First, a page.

Wednesday, February 12, 2020

Sir John Tenniel and Arthur Rackham Illustrations From Alice's Adventures in Wonderland by Lewis Carroll Free E-Books



Like many of you I can remember my grandmother and mother reading "Alice In Wonderland" to me and reading it myself when I learned how.  I always loved the story and the illustrations.  My favorite characters were the white rabbit, the mad hatter, the caterpillar, the footman frog, the mock turtle and the queen.  I always had visions of making my own versions of dolls for these characters but haven't done so yet.  They are, however, on my bucket list.

Recently I created a new "We Love Books" category with 12 book related designs.  One of my recent designs was inspired by one of the characters in "Alice In Wonderland" - the white rabbit.  I don't know if it's the red hearts on this design that makes me think of this book, but it does.

So, given how much I love history and old books I decided to see if there was a copy of some of the old "Alice in Wonderland" books out there on Project Gutenberg which displays books that are in the public domain.  To my delight there were several.


I found Alice's Adventures in Wonderland by Lewis Carroll with illustrations by Arthur Rackham.  After finding that ebook I them looked at The Tenniel Illustrations for Carroll's Alice in Wonderland by John Tenniel ebook and decided to post them as well as they are all so wonderful and inspiring.



As I started looking through the pages and looking at the beautiful illustrations I felt inspired by the beautiful illustrations and thought they'd make for some adorable mixed media creations and maybe even inspire me to create a few dolls for my favorite characters.

So far, I've been inspired by Alice, the white rabbit with playing cards outfit, the caterpillar, the fish-footman, the mad hatter, the mock turtle, and the Queen.

If you've never read Alice In Wonderland or had it read to you by a beloved grandparent or parent it is a delightful book about a young girl who falls down a rabbit hole and goes on quite the adventure.  Along the way she meets all sorts of unbelievable characters with their own stories and opinions.


There are twelve chapters in Alice's Adventures in Wonderland and they are as follows:

Chapter One – Down the Rabbit Hole: Alice, who is seven years old is sitting along a riverbank with her big sister when she spots a white rabbit.  She decides to follow the white rabbit and falls down a rabbit hole where she foolishly drinks something from a bottle that causes her to shrink and then eats cake which causes her to grow.

Chapter Two – The Pool of Tears: As Alice continues to grow she starts to cry and her tears cause a flood.  She starts to swim through the flood of her tears and meets a mouse.

Chapter Three – The Caucus Race and a Long Tale: Alice starts to meet all sorts of creatures while swimming in her pool of tears.  Alice and the creatures decided to get dry on a river bank and then carry on quite the conversation about getting dry.

Chapter Four – The Rabbit Sends a Little Bill: Alice meets the white rabbit, again, who is in search of the duchess's gloves and fan.  He mistakes Alice for his maidservant and orders Alice inside his house to retrieve them.  While inside Alice foolishly drinks from another bottle, again, and immediately starts to grown, again.  This causes quite the stir with a crowd that has gathered to gawk at her.  They throw pebbles at her which turn in cakes which she eats and then, subsequently, she starts to shrink, again.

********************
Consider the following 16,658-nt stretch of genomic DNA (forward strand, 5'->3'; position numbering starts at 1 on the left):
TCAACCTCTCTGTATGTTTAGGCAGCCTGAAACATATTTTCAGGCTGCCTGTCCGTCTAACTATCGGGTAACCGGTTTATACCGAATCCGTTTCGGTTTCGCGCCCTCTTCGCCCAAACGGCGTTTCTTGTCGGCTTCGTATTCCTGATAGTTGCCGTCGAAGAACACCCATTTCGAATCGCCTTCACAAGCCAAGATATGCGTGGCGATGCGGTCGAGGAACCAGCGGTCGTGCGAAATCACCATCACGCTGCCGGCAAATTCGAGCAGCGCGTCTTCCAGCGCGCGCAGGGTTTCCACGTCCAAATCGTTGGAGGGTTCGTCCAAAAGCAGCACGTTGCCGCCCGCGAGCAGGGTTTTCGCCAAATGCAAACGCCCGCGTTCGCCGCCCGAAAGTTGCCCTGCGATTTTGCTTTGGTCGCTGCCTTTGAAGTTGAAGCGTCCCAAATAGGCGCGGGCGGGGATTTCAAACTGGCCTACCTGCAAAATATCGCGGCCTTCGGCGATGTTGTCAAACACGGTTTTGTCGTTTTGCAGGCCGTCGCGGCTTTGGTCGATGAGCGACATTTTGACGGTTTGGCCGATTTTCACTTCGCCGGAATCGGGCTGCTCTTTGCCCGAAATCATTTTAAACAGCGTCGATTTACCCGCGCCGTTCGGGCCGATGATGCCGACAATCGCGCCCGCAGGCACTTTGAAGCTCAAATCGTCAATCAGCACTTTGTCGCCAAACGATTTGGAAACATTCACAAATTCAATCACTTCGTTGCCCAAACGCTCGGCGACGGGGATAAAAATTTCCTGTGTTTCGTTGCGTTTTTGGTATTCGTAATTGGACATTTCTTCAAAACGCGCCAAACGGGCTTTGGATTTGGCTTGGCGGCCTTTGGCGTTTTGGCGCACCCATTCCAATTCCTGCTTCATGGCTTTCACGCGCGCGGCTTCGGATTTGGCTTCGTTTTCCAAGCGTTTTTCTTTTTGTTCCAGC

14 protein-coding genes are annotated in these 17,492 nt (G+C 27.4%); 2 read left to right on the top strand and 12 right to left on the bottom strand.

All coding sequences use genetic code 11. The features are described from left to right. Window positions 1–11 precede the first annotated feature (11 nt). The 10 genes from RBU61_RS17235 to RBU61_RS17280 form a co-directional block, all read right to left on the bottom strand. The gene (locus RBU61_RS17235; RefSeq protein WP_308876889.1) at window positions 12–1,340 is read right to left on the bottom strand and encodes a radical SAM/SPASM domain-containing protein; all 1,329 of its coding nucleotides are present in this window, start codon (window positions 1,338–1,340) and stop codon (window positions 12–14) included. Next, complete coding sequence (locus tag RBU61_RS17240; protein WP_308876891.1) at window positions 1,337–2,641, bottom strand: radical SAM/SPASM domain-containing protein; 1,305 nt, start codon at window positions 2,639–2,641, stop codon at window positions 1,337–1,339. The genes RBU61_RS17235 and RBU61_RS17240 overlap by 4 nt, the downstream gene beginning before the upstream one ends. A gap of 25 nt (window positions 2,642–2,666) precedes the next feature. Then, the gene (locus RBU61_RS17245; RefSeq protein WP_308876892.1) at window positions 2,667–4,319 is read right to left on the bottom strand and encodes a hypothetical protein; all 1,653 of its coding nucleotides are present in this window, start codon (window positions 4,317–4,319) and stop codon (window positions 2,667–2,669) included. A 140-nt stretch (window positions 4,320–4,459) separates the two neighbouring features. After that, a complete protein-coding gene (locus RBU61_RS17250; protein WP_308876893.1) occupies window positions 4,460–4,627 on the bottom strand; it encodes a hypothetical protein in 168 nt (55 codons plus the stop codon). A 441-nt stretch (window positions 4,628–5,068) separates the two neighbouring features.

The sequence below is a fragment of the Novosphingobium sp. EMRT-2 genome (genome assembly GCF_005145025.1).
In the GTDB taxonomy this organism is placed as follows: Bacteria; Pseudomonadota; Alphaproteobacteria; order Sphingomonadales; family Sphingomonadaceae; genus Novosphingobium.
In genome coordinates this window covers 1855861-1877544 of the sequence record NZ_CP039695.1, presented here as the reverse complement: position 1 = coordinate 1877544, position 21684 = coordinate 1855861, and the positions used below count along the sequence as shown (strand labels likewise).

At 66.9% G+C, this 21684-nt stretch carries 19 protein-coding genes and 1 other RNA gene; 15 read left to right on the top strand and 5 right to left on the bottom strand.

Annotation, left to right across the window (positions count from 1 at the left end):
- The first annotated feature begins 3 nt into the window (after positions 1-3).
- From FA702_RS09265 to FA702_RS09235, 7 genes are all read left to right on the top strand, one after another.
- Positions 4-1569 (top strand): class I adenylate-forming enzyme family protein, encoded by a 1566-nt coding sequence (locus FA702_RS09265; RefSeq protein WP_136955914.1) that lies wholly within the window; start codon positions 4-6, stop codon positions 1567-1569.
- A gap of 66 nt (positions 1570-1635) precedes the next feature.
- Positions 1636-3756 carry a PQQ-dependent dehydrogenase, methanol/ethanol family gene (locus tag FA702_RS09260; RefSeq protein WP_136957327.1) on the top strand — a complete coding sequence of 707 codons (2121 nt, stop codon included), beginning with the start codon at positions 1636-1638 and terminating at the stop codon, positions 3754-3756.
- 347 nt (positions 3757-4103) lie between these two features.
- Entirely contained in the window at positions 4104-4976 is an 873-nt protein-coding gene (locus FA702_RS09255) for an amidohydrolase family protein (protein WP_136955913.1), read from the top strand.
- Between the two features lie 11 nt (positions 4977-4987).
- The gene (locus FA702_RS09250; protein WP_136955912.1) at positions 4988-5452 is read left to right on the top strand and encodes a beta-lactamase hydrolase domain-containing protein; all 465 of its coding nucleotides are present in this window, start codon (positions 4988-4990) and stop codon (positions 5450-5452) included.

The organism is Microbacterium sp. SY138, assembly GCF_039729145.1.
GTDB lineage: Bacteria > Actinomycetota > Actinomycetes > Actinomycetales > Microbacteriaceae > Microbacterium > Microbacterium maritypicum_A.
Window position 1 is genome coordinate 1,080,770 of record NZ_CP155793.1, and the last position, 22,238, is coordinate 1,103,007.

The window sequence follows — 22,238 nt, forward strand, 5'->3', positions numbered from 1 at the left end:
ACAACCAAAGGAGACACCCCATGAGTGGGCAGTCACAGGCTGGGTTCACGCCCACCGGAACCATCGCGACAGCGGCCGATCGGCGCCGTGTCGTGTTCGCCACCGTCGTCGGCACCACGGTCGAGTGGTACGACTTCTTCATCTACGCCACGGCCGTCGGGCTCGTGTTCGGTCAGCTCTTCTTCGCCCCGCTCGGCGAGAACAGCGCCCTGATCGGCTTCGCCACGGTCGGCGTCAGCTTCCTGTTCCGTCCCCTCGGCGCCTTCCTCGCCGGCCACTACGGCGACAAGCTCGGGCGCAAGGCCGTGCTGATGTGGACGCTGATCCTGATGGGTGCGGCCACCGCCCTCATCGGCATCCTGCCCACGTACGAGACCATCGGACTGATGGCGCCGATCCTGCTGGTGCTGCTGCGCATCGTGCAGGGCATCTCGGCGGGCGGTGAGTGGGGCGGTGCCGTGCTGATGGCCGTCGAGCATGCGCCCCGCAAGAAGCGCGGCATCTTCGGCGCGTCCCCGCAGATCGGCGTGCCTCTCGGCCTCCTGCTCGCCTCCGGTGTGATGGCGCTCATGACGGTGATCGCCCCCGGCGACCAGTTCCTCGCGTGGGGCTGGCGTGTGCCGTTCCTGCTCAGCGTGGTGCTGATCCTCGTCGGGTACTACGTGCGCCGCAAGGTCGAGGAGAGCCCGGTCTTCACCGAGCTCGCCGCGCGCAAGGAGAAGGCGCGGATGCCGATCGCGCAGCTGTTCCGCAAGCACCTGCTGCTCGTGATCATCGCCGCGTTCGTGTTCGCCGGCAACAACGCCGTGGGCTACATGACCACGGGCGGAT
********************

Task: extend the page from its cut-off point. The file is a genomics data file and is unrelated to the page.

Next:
Chapter Five – Advice from a Caterpillar: Alice leaves the house and comes upon a caterpillar sitting on a large mushroom.  The caterpillar starts to questions Alice and she finds she's unable to remember some things.  Before the caterpillar crawls away he tells Alice eating one side of the mushroom will make her grown taller and one side will make her grow smaller, so she breaks off two pieces of the mushroom.  One piece makes her grown so small that her head meets her feet and the other makes her neck grow so tall her heads ends up in a tree where she is mistaken  for a serpent by a pigeon.   Eating a small piece of the mushroom reduces her size, again.

Chapter Six – Pig and Pepper: As she continues on her adventure she meets a fish-footman who has an invitation for the duchess of the house upon whose stoop he is sitting.   Alice lets herself into the house and finds the cook who is throwing dishes and making soup with too much pepper that causes Alice and the duchess to sneeze.  The duchess hands Alice the baby she is holding which turns into a pig in Alice's arms.   Outside the house Alice meets the Cheshire cat with a huge grin that floats in the air  on it's own.

Chapter Seven – A Mad Tea-Party: Alice stumbles upon a "mad" tea party with the march hare, mad hatter and very tired dormouse.  They bombard Alice with riddles and when she grows tired of this she leaves the tea party.


Chapter Eight – The Queen's Croquet Ground: After leaving the tea party Alice enters a garden where she finds playing cards that are alive painting the white roses on a red because the queen hates white roses.  Alice ends up meeting the king and queen who is constantly saying, "Off with his head!"  Alice is invited to play a game of croquet with the queen and her subjects which quickly turns into chaos.  Flamingos are used as mallets and hedgehogs used as the balls.  The Cheshire cat appears again and the queen orders his head to be cut off.  The executioner can't do it because all he can see is the head.  Since the cat belongs to the duchess the queen decides to release the duchess from prison to resolve this matter.